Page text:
The current business scenario forces the vending operator community to search its soul. Veterans note that no time has challenged the vending operator as much as the present, as costs rise, the customer base shrinks and consumers are reluctant to spend money.
The recession has accelerated pressures that have been at work since 9/11, giving new urgency to the need to assess the future.
For some, this means selling the business, assuming they can get a reasonable offer. For others, it means outlining their business goals more clearly than they have in the past and having a formal strategy for achieving them.
Most operators in recent months have, on some level, asked themselves the question: is this business worth the time and trouble it requires?
For some, the answer is “no.” For others, it is a qualified “yes.” One point that most agree on is that the effort required is greater than it was when they first got into the business, whether it was 10, 20, 30 or more years ago.
Automatic Merchandiser has frequently observed that vending remains one of the last entrepreneurial industries. Where many industries, such as office products, supermarkets and mass merchants, have consolidated, vending is one of the few in which an
individual can, with relatively limited resources, establish a business that is profitable enough to provide a good living. This has been the case since merchandise vending became a recognized industry early in the last century. Based on recent interviews with operators of varying ages in different sizes of companies, Automatic Merchandiser maintains that the axiom still holds true today.
All operators interviewed agreed that the industry is changing in a way that demands a higher level of professionalism. Most believe that technology will facilitate this professionalism and give it a better reputation among the buying public.
One of the more positive observations is that the current challenges are weeding out the less capable and committed players. Some operators welcome the current “survival mode” intensity as a catalyst to accelerate positive change.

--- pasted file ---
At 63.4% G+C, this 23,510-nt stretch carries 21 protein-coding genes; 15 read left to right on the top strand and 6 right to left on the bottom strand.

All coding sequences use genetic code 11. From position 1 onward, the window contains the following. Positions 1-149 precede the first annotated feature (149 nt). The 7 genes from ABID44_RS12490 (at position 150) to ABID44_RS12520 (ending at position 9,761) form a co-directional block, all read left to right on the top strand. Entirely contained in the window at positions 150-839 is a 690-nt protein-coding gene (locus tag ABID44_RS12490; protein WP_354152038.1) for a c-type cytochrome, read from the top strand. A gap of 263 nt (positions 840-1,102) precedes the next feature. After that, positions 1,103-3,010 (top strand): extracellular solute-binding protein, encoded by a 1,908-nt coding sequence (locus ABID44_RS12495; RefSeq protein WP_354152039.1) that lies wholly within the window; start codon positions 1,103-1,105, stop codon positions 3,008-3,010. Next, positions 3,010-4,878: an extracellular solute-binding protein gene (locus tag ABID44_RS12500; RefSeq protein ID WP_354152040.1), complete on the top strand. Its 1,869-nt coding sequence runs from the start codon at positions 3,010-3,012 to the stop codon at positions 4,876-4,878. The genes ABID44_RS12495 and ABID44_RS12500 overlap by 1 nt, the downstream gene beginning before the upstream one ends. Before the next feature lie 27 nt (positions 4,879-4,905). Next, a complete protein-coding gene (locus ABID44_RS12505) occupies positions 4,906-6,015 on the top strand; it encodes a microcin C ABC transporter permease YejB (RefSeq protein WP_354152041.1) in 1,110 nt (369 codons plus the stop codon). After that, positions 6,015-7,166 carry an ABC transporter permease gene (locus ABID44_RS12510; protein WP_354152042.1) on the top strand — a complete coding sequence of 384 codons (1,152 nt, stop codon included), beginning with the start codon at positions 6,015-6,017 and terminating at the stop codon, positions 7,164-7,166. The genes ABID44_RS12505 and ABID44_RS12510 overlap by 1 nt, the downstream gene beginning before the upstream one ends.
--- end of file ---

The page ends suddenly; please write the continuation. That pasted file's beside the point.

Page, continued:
“A bad economy is actually going to force some of those things to accelerate,” said Mike Mosakowski, the Kansas City, Mo. general manager for Aramark Refreshment Services. Mosakowski said the future is great because technology will reduce operating costs and maximize sales.
WIDESPREAD BELIEF: TECHNOLOGY IS CHANGING THINGS
Where rising costs and limited growth opportunities have stalled investment in new technologies, recent interviews reveal a widespread acceptance that new technologies, namely cashless readers and remote machine monitoring, will become commonplace. Many said they believe that return on investment for these technologies will be more favorable in the future.
Many veterans view the current recession as another business cycle that needs to be weathered by all industries and all segments of society. Those who voiced this view noted recessions remind them of some of the advantages that vending has over other businesses.
As a service provider, a vending operator can review his sales strategy and target new customers. He can redeploy assets in more lucrative locations and/or reduce capital outlay. Hence, vending offers a business owner more strategic options than owners in many other industries.
This versatility, however, comes with a price. It demands constant review of financial results in order for an operation to remain profitable and grow. Hence, operators that do not maintain reliable financial information and review performance regularly have less of a chance to succeed.
Rick Matthews, owner of H & L Tom’s Distributors Inc. in Virginia Beach, Va., was able to change his operating procedures to improve his profitability four years ago. As a result, he’s making more money today even though his same store sales are down 10 percent. This was accomplished by replacing step vans with more fuel efficient cargo vans, and moving from a static route schedule to a more flexible schedule. He also pre-kitted the trucks.